BERLIN - German engineering union IG Metall said on Thursday steel workers in the poorer eastern part of the country were responding favorably to a strike ballot called following a dispute over shortening working hours. "The participation rate is very high," an IG Metall spokeswoman in Berlin said.
The union has called a three-day ballot to decide on a strike to back its demand for a cut in weekly working hours to 35 from the current 38, to bring the region into line with western Germany, where workers already have a 35-hour week.
The dispute comes as unions step up pressure on Chancellor Gerhard Schroeder to water down his Agenda 2010 reform plan, which seeks to encourage growth by loosening restrictions on hiring and firing staff and cutting social security benefits.
About 7,000 IG Metall members at 17 steel companies including Arcelor unit Eko Stahl in east Germany are due to vote in the ballot, which runs until Saturday and could trigger a strike from early June.
A further 16,000 union members at 85 metal and engineering firms including two Volkswagen AG plants in the state of Saxony, are due to start a separate three-day ballot on Monday, union and industry spokesmen said.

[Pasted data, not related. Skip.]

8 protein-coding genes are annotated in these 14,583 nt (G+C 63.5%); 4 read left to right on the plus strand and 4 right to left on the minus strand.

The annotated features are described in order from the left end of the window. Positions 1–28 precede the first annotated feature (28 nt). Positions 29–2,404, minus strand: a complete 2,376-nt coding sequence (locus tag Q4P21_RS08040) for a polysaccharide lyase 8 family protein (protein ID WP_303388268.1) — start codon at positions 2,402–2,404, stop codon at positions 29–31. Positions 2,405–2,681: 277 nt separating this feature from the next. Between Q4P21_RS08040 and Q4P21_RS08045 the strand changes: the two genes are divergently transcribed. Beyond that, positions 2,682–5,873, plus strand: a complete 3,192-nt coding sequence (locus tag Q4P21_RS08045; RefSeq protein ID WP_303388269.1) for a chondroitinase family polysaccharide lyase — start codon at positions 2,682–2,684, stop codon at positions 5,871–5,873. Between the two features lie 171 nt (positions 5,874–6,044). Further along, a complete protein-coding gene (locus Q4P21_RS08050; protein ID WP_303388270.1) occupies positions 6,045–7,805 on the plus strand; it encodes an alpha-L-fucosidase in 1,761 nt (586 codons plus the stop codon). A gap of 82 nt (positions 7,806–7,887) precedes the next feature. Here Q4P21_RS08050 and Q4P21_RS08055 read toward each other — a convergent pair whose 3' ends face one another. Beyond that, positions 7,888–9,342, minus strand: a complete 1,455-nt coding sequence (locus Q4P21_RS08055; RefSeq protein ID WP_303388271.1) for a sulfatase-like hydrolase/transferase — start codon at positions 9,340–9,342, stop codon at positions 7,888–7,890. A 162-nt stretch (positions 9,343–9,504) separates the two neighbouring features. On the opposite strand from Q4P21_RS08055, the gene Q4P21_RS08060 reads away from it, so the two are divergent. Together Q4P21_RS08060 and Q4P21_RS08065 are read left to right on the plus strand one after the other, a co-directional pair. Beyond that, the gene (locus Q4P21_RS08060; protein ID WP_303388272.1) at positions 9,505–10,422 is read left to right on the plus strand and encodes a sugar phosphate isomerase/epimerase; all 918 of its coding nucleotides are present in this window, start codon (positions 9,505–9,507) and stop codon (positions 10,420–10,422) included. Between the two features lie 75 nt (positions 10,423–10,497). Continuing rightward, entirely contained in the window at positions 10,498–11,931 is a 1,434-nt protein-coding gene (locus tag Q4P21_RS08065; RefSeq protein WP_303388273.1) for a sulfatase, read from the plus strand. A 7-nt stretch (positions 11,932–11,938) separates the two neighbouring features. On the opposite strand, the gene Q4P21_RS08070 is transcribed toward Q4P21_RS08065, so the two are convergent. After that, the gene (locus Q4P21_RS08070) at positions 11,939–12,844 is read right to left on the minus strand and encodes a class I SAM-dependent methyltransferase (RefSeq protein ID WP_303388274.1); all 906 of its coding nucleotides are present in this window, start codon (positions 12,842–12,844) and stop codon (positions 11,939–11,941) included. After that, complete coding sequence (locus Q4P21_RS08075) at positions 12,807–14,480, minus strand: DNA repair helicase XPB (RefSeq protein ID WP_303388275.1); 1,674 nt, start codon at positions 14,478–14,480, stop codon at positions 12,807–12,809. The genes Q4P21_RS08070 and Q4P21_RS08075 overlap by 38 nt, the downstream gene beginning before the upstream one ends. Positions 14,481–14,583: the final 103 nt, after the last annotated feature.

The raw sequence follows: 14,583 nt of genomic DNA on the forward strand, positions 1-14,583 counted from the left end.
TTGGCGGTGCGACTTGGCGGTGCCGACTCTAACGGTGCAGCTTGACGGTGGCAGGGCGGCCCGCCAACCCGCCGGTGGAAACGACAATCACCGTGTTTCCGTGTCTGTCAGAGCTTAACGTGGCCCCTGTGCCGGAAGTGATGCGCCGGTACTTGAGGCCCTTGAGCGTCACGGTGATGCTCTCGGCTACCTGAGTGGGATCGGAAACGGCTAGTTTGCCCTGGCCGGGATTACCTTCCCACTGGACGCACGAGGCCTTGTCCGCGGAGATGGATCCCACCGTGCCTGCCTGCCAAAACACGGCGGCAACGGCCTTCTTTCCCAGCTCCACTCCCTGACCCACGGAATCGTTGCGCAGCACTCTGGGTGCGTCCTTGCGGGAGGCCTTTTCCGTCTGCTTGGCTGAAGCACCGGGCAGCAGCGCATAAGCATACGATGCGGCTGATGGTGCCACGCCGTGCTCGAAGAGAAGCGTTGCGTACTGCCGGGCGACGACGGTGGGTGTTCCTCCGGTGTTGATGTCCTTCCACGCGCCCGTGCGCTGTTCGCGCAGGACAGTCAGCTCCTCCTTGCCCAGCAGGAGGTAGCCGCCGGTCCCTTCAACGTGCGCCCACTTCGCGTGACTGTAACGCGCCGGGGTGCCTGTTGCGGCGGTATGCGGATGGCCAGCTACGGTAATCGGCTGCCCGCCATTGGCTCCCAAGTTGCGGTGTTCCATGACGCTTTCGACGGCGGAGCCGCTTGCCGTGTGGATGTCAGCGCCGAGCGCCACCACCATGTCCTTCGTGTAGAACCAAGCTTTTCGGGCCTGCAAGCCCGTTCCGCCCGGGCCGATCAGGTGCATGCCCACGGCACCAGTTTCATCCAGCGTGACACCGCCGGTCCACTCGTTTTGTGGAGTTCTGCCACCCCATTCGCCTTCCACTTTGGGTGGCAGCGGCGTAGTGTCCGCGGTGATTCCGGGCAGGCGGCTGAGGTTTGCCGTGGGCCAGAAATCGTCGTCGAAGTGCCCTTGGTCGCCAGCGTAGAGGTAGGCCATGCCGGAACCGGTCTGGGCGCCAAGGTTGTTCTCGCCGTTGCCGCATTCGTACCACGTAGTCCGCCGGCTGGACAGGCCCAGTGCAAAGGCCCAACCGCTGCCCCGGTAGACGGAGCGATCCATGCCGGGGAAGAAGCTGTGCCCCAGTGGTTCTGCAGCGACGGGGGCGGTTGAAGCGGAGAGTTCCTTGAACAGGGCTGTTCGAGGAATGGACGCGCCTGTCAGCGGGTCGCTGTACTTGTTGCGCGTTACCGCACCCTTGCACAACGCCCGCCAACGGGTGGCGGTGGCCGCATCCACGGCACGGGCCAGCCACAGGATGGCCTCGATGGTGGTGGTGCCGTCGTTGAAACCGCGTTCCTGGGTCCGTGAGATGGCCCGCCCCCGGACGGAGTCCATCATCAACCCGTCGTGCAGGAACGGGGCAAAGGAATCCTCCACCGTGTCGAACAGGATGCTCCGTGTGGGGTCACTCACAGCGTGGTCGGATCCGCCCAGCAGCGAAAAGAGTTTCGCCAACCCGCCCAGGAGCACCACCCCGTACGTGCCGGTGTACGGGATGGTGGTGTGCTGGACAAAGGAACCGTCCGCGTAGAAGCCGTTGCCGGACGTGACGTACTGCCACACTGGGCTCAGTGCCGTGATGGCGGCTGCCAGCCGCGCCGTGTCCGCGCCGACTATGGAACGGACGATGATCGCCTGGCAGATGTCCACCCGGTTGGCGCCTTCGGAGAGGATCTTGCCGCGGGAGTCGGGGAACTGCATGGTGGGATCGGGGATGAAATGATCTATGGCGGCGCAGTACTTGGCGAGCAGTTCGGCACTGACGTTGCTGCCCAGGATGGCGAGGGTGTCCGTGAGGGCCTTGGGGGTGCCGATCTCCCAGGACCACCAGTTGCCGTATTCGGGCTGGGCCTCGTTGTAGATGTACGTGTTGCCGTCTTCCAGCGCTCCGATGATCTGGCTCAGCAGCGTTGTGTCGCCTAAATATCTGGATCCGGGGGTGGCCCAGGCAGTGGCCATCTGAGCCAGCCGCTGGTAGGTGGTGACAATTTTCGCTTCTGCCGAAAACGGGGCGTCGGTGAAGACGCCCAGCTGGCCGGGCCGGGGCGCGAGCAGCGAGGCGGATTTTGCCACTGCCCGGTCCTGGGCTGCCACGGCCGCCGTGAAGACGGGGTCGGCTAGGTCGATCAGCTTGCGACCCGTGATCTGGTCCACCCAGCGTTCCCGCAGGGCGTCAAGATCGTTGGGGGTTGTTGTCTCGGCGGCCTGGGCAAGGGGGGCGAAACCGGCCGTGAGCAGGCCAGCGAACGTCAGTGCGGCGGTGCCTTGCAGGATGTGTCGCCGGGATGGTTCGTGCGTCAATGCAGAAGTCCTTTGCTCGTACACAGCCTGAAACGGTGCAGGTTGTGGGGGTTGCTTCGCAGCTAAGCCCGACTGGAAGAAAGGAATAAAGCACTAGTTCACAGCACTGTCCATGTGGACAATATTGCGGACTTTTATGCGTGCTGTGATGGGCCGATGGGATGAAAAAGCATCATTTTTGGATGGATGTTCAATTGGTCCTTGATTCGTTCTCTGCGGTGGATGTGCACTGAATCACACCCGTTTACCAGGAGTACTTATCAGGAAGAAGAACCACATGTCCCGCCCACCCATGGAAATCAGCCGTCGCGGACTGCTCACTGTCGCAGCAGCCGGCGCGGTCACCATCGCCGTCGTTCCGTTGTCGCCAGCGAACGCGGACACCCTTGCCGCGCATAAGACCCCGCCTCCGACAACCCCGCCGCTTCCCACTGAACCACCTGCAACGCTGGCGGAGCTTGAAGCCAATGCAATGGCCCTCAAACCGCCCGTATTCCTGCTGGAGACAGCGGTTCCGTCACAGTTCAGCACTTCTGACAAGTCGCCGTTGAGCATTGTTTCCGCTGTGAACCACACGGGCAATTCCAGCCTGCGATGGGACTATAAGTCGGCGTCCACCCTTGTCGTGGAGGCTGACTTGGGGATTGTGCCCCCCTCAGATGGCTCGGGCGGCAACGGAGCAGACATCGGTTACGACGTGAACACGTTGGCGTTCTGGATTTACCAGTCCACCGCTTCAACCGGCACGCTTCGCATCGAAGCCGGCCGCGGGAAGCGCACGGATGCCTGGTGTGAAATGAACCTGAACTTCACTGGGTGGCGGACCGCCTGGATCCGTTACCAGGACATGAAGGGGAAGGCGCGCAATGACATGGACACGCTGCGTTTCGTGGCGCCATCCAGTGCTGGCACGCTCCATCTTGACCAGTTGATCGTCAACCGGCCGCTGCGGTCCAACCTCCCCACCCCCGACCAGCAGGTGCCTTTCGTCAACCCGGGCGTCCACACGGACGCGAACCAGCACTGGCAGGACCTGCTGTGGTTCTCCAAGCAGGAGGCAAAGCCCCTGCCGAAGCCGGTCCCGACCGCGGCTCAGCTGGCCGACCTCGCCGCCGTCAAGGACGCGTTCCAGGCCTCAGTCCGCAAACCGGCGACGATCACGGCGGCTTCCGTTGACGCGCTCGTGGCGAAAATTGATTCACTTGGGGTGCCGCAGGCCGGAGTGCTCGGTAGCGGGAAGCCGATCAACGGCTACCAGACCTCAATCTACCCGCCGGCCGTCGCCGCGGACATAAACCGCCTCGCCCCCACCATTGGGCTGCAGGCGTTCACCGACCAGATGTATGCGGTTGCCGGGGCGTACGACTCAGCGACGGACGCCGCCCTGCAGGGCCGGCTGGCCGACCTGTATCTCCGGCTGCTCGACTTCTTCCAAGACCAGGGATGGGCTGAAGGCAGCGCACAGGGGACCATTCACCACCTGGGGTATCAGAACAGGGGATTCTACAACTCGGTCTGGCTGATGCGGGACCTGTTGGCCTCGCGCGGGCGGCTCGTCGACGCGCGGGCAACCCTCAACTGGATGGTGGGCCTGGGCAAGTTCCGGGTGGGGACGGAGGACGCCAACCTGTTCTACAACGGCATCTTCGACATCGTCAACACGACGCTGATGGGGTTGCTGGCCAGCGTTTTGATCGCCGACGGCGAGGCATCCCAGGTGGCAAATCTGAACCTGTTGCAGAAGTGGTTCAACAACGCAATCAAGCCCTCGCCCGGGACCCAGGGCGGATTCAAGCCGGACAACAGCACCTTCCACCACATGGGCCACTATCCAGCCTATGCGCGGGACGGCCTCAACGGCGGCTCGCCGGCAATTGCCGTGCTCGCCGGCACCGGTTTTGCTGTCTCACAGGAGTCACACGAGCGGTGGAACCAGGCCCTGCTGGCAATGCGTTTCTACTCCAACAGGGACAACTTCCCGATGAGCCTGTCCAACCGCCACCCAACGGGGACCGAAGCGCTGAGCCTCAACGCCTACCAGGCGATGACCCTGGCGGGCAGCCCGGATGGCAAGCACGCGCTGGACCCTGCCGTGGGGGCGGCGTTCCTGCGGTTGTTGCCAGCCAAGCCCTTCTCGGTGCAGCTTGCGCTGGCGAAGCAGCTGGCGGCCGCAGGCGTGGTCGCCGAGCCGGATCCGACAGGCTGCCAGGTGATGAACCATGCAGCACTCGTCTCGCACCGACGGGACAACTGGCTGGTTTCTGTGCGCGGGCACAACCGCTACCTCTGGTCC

IG Metall, which represents a total of some 310,000 workers in eastern Germany, says the gap between working hours in east and west, originally agreed to make up for the gap in productivity between the two sides, is increasingly unjustified given productivity advances by eastern German plants.
It is calling for the gradual harmonization of working hours across Germany but has said the process would be spread over several years.
The employers federation Gesamtmetall has rejected the demands, saying they would send "the wrong signal." "You have to realize that working hours in eastern Germany are already significantly shorter than in the most important competitor countries," Gesamtmetall President Martin Kannegiesser told German radio.
An IG Metall spokeswoman said eastern German steel industry had shrunk from some 100,000 workers before unification to some 9,000 today but that production currently outpaced overall output from the old east German industry.